As users install apps, with or without the knowledge and consent of the security team, an SSPM should have the ability to monitor the non-human identities associated with connecting 3rd party apps to core hubs to mitigate risk. A SaaS security tool should have automated app discovery and management to enable security teams to see all sanctioned and shadow apps, scopes and permissions, and remediate accordingly.

Permissions Management

Getting SaaS entitlements all in one place enhances identity security posture management to reduce the attack surface and improve compliance efforts.

Sophisticated applications, such as Salesforce, Microsoft 365, Workday, Google Workspace, ServiceNow, Zendesk, and more have very complex permission structures, with layers of permissions, profiles, and permission sets. Unified visibility for the discovery of complex permissions enables security teams to better understand risk coming from any user.

Device-to-SaaS Relationship

When selecting an SSPM, make sure that it integrates with the Unified Endpoint Management system, to ensure you manage risks from your SaaS user devices. Through such a feature, the security team has insights into SaaS-user unmanaged, low-hygiene and vulnerable devices that can be susceptible to data theft.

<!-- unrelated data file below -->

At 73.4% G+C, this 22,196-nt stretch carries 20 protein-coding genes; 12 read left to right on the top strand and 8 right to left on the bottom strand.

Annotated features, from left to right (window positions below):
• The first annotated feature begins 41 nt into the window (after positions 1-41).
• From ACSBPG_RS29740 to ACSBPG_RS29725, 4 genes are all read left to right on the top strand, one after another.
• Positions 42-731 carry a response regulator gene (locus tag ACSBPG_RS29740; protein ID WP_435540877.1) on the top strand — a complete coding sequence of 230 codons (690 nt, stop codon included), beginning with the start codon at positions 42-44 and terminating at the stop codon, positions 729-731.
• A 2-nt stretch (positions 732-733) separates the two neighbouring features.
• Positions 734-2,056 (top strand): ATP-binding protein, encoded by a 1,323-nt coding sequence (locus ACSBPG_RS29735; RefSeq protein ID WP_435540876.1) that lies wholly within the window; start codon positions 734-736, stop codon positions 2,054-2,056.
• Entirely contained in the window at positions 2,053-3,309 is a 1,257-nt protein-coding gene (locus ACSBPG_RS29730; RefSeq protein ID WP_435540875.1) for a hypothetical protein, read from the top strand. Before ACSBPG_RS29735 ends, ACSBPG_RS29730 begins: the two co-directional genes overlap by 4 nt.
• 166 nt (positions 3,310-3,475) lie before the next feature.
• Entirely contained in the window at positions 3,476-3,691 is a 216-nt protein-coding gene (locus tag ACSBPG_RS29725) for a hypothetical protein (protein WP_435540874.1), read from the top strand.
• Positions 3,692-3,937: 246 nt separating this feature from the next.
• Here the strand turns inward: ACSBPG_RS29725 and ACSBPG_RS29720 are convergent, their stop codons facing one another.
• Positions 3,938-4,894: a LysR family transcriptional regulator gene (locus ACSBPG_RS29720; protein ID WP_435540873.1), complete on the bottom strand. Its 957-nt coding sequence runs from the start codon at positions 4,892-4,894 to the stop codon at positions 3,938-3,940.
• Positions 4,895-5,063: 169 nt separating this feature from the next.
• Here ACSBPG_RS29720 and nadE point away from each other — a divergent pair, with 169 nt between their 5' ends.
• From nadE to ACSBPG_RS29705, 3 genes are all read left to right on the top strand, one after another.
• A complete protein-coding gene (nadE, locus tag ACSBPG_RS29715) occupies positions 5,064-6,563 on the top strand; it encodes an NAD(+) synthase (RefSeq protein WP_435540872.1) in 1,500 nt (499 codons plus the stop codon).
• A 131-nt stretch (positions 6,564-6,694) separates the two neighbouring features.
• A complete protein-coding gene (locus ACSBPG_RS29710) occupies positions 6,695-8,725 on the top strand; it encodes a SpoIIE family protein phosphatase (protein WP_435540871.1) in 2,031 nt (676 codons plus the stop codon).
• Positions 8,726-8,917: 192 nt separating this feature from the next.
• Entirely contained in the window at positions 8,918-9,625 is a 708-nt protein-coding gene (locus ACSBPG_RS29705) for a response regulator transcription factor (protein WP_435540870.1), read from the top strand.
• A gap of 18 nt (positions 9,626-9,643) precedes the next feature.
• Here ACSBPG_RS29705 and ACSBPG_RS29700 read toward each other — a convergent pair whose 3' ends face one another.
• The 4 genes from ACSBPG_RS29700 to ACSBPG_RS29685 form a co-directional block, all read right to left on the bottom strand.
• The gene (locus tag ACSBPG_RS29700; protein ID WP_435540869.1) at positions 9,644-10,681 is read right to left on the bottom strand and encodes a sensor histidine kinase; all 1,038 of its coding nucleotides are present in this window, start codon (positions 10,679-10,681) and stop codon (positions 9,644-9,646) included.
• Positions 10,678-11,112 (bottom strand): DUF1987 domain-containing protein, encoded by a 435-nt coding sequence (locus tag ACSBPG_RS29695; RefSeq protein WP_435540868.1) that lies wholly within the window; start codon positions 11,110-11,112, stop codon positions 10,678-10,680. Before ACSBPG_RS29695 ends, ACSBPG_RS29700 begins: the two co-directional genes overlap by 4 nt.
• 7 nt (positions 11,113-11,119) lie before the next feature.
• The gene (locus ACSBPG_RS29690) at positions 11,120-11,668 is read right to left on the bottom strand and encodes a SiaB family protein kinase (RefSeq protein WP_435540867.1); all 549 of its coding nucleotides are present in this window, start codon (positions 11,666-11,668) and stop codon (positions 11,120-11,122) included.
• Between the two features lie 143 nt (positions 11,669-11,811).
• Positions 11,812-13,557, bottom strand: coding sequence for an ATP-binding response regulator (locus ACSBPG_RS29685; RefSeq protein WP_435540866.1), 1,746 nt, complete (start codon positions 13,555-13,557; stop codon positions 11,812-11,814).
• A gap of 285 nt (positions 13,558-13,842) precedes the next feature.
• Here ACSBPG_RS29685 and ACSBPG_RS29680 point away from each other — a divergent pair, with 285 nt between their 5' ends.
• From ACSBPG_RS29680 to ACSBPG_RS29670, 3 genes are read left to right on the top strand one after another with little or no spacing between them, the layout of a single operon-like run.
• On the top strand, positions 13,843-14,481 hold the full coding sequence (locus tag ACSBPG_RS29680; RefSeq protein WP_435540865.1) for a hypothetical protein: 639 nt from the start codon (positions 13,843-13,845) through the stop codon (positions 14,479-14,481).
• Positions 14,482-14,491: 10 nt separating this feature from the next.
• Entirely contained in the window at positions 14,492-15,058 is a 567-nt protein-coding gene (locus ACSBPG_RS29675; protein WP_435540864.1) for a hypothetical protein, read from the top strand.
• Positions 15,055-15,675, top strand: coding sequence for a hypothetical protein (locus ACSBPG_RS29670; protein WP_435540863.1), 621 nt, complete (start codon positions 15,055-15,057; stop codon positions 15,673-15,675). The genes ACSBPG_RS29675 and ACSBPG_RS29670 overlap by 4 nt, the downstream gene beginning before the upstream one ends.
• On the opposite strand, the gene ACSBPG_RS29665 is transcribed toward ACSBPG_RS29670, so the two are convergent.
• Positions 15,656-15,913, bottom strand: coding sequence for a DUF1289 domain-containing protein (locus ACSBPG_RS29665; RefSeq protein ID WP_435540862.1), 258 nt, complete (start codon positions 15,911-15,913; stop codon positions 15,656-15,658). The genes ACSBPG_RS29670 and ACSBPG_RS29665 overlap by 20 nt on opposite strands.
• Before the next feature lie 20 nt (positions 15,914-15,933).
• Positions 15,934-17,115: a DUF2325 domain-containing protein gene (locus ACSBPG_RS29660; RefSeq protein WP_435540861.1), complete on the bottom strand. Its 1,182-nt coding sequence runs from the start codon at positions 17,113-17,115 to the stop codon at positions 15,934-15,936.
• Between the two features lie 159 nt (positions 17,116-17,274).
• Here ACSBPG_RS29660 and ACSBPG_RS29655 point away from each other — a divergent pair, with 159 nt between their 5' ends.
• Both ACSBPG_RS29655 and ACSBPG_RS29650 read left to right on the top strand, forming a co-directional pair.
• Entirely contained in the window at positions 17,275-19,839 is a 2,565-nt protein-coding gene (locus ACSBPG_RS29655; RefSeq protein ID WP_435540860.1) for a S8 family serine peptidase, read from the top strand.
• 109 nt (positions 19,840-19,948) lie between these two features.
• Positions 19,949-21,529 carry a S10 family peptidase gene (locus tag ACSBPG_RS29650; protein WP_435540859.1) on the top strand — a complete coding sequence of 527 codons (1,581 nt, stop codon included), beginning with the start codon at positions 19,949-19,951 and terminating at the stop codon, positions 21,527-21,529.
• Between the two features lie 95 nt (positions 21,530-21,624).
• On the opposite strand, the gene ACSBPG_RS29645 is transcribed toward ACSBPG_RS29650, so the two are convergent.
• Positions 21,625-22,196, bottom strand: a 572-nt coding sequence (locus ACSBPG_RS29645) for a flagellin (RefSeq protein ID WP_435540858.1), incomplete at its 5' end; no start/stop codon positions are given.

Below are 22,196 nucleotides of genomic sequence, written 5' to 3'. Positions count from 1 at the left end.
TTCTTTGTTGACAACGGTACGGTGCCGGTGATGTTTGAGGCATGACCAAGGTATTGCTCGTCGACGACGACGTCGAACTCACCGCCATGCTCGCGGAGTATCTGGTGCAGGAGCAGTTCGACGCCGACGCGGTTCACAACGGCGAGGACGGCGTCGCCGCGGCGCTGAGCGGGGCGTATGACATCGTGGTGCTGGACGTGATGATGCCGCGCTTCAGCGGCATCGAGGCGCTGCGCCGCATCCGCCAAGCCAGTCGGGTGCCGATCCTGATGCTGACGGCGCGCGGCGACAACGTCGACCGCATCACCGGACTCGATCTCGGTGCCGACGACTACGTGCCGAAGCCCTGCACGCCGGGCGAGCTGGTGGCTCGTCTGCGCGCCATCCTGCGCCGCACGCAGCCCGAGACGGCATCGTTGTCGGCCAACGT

GenAI Security Posture

SaaS providers are racing to add generative AI capabilities into SaaS applications to capitalize on the wave of productivity offered by this new form of AI. Add-ons such as Salesforce Einstein Copilot and Microsoft Copilot use GenAI to create reports, write proposals, and email customers. The ease of using GenAI tools has increased the risk of data leakage, expanded the attack surface, and opened new areas for exploitation.

When evaluating a SaaS security solution, make sure it includes GenAI monitoring, including:

  • Security posture for AI apps to identify AI-driven applications with heightened risk levels
  • Checks of all GenAI configurations and remediation of GenAI configuration drifts
  • GenAI access to monitor user access to GenAI tools based on roles
  • GenAI shadow app discovery to identify shadow apps using GenAI, including malicious apps
  • Data management governance to control which data is accessible by GenAI tools

Securing Company Data to Prevent Leakage

SaaS applications contain sensitive information that could cause considerable harm to the company if made public. Additionally, many SaaS users share files from their SaaS applications with external users, such as contractors or agencies, as part of their operational process.